Overview

This trial is active, not recruiting.

Condition inflammation and pain following ocular surgery
Treatments rta 408 0.5% ophthalmic suspension, rta 408 1.0% ophthalmic suspension
Phase phase 2
Sponsor Reata Pharmaceuticals, Inc.
Collaborator AbbVie
Start date February 2014
End date September 2014
Trial size 109 participants
Trial identifier NCT02065375, RTA 408-C-1307

Summary

This study assesses the efficacy and safety of two concentrations of RTA 408 Ophthalmic Suspension in the treatment of patients who have inflammation and pain following ocular surgery.

United States No locations recruiting
Other Countries No locations recruiting

Study Design

Allocation randomized
Endpoint classification safety/efficacy study
Intervention model parallel assignment
Masking double blind (subject, investigator)
Primary purpose treatment
Arm
(Placebo Comparator)
Patients will be randomized to twice-daily dosing of ophthalmic suspension (RTA 408 0.5% or Placebo) in the study eye for 14 days
rta 408 0.5% ophthalmic suspension
(Placebo Comparator)
Patients will be randomized to twice-daily dosing of ophthalmic suspension (RTA 408 1.0% or Placebo) in the study eye for 14 days
rta 408 1.0% ophthalmic suspension

Primary Outcomes

Measure
Anterior Chamber Cell Count
time frame: 14 days

Secondary Outcomes

Measure
Pain
time frame: 14 days

Eligibility Criteria

Male or female participants at least 18 years old.

Inclusion Criteria: 1. Be greater than or equal to 18 years of age of either sex or any race; 2. Have undergone unilateral cataract extraction via phacoemulsification on the day prior to study enrollment/randomization; 3. Have a grade of ≥2 in anterior chamber cell score on day after surgery (Day 1); 4. Have a potential post-operative pin-hole visual acuity (VA) of greater than 1.0 logarithm of the minimum angle of resolution (logMAR) in the operative eye and fellow eye as measured using an Early Treatment for Diabetic Retinopathy Study (ETDRS) chart; Exclusion Criteria: 1. Have any intraocular inflammation present in the study eye during the screening slit lamp examination; 2. Have a score greater than "0" on the Ocular Pain Assessment at Screening in the study eye; 3. Have an immunosuppressive disease or an autoimmune disease that in the opinion of the Investigator could affect the quality of the ocular surface; 4. Have active or chronic/recurrent ocular or systemic disease that is uncontrolled and will likely affect wound healing; 5. Have an IOP ≤ 5 mmHg in either eye; 6. Require the use of a contact lens or a collagen shield within 72 hours of investigational drug treatment or during the study period in the study eye; be unwilling to discontinue use of contact lenses during study period in the study eye; 7. Require use of non-diagnostic topical ophthalmic solutions (other than perioperative mydriatics, anesthetics and antiseptics, prophylactic antibiotics, lid scrubs for mild blepharitis, or artificial tears for the management of dry eye) in the study eye for the duration of the study;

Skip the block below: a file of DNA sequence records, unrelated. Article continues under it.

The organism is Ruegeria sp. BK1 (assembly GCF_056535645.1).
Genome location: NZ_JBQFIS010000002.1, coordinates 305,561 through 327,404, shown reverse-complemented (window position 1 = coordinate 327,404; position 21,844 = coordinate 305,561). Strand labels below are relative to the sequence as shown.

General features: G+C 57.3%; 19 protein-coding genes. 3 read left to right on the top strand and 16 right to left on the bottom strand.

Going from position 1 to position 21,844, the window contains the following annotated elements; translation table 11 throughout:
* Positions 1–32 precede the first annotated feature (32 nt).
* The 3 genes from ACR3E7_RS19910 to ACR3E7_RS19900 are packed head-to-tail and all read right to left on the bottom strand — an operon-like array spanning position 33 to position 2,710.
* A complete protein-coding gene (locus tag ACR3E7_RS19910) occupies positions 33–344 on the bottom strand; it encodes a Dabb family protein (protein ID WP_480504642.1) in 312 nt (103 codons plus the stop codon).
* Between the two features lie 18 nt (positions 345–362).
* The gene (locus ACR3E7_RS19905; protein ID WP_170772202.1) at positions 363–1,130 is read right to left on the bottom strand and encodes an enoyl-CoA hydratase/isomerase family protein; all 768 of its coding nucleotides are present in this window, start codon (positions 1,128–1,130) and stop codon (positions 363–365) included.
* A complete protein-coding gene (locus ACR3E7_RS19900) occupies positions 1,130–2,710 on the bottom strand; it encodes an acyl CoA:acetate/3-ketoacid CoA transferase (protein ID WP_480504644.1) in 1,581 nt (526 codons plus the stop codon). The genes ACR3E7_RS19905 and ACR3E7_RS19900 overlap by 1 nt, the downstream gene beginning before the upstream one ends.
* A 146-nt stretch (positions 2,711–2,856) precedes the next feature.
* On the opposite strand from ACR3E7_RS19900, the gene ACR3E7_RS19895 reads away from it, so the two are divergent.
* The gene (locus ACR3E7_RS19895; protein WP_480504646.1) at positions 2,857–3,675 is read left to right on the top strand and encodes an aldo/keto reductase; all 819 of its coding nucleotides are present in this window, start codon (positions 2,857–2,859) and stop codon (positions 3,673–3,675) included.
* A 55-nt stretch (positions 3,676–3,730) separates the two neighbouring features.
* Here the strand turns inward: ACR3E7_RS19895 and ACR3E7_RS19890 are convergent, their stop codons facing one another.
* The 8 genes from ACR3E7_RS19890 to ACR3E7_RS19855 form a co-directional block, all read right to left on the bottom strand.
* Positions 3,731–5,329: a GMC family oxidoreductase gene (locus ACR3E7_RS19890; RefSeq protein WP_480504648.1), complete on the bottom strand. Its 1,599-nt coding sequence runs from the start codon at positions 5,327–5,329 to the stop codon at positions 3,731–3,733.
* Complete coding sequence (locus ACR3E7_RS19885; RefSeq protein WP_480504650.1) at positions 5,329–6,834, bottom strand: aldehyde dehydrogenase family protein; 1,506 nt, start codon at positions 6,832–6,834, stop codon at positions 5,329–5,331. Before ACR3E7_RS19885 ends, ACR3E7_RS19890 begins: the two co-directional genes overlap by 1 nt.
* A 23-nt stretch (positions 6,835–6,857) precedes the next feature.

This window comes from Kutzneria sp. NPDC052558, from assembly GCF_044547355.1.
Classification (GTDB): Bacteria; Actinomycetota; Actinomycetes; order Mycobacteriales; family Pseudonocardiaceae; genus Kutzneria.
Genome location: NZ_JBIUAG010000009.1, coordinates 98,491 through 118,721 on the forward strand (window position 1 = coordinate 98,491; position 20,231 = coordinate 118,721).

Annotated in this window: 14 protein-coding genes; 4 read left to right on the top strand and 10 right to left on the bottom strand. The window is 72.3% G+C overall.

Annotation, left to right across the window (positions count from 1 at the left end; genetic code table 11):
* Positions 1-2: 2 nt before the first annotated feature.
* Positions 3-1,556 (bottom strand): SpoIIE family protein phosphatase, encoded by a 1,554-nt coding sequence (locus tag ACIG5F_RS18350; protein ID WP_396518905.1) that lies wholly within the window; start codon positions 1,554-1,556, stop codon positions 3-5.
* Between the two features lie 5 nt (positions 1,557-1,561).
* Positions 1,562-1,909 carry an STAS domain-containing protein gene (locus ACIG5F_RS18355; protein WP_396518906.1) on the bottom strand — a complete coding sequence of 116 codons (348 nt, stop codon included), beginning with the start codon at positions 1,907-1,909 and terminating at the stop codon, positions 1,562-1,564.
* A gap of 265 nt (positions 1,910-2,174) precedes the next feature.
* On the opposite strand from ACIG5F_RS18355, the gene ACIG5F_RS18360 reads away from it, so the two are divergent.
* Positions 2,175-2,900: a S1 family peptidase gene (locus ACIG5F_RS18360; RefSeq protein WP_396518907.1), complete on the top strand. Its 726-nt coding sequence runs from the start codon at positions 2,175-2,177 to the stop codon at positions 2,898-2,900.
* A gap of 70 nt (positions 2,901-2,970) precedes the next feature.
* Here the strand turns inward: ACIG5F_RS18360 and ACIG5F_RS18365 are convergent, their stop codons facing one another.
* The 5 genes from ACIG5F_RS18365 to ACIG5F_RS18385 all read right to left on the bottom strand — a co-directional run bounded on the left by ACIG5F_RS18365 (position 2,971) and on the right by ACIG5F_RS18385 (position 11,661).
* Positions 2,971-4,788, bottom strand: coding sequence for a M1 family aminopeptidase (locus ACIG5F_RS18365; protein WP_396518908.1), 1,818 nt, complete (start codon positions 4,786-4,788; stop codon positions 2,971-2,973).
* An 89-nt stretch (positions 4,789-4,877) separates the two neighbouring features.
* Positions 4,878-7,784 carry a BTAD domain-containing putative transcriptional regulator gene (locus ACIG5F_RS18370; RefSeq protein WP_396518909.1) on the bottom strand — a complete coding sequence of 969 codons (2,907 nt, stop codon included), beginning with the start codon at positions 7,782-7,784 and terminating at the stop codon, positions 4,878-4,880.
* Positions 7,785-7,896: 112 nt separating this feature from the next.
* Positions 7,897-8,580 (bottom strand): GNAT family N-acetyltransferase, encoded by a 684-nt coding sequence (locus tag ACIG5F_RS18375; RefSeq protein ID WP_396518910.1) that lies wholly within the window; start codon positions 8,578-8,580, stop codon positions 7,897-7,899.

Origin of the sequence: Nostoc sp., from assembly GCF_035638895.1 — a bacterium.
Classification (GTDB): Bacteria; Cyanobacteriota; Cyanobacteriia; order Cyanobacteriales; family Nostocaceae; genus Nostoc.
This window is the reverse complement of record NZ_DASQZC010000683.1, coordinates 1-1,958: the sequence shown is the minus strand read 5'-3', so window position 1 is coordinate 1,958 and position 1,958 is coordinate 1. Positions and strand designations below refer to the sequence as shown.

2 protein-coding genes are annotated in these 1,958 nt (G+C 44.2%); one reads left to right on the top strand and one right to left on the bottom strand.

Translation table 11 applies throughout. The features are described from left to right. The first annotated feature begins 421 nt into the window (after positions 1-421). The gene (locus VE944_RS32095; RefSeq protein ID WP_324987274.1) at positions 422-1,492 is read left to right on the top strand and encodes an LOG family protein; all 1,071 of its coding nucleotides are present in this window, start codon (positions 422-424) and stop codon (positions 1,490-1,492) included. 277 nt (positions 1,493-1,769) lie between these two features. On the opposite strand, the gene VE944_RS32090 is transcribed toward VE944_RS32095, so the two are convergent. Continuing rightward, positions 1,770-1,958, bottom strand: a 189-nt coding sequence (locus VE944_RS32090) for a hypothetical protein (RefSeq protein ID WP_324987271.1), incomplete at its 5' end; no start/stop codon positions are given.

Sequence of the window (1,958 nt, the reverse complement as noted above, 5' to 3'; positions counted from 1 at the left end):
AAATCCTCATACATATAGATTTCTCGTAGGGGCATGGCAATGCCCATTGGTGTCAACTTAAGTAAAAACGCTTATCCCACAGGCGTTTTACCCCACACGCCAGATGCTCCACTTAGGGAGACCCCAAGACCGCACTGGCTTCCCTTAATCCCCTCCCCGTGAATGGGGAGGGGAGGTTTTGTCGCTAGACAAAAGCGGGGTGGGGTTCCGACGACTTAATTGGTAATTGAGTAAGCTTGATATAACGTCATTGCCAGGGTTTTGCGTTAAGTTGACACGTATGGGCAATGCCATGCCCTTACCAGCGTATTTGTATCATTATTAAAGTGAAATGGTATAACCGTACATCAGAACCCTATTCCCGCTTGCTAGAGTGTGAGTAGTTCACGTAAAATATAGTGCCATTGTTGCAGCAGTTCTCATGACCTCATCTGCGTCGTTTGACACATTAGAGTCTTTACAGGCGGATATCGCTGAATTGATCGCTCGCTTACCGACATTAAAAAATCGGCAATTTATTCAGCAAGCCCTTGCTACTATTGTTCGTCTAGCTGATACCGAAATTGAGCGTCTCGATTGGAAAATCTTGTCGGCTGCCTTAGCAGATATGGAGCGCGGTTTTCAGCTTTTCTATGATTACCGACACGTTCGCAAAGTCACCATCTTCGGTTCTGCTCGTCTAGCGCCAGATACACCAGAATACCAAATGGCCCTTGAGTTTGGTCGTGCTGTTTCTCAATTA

Additional Information

Official title A Multicenter, Randomized, Dose-Ranging, Double-Masked, Placebo-Controlled Phase 2 Study Evaluating the Safety and Efficacy of RTA 408 Ophthalmic Suspension for the Treatment of Ocular Inflammation and Pain Following Ocular Surgery
Description Following ophthalmic surgery, the current standard of care includes a topical ophthalmic corticosteroid or other anti-inflammatory agent to treat ocular inflammation and improve patient comfort. If left untreated, inflammation of the eye may result in further ocular complications including scarring, vision loss, or blindness. Although the exact dosing regimen is physician-dependent, patients are typically prescribed a topical corticosteroid for a period of 2-4 weeks following surgery, being tapered over the course of delivery as the inflammation subsides. Topical anti-inflammatory agents are usually administered multiple times per day, particularly in the early period following ophthalmic surgery. Continuing efforts in drug development aim to identify alternatives to ophthalmic corticosteroid use, due to their well-known local and systemic negative side effects.
Trial information was received from ClinicalTrials.gov and was last updated in August 2014.
Information provided to ClinicalTrials.gov by Reata Pharmaceuticals, Inc..